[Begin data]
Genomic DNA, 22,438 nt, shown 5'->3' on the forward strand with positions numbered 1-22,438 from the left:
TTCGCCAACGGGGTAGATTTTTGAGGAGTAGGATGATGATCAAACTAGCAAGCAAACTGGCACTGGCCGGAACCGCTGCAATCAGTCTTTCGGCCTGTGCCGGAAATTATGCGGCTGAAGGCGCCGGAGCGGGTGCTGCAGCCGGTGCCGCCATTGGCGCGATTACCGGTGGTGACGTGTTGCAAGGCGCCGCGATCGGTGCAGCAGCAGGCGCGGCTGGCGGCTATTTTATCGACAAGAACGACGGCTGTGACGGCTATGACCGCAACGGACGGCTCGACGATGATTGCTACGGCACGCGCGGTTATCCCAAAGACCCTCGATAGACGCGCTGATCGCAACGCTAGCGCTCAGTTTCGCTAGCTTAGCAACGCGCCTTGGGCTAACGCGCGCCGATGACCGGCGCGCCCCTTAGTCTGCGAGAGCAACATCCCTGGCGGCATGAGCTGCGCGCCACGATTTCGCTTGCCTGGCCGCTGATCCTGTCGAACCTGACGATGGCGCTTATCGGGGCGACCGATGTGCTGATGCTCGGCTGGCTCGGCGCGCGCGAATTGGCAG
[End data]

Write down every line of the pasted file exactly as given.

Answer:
Genomic DNA, 22,438 nt, shown 5'->3' on the forward strand with positions numbered 1-22,438 from the left:
TTCGCCAACGGGGTAGATTTTTGAGGAGTAGGATGATGATCAAACTAGCAAGCAAACTGGCACTGGCCGGAACCGCTGCAATCAGTCTTTCGGCCTGTGCCGGAAATTATGCGGCTGAAGGCGCCGGAGCGGGTGCTGCAGCCGGTGCCGCCATTGGCGCGATTACCGGTGGTGACGTGTTGCAAGGCGCCGCGATCGGTGCAGCAGCAGGCGCGGCTGGCGGCTATTTTATCGACAAGAACGACGGCTGTGACGGCTATGACCGCAACGGACGGCTCGACGATGATTGCTACGGCACGCGCGGTTATCCCAAAGACCCTCGATAGACGCGCTGATCGCAACGCTAGCGCTCAGTTTCGCTAGCTTAGCAACGCGCCTTGGGCTAACGCGCGCCGATGACCGGCGCGCCCCTTAGTCTGCGAGAGCAACATCCCTGGCGGCATGAGCTGCGCGCCACGATTTCGCTTGCCTGGCCGCTGATCCTGTCGAACCTGACGATGGCGCTTATCGGGGCGACCGATGTGCTGATGCTCGGCTGGCTCGGCGCGCGCGAATTGGCAG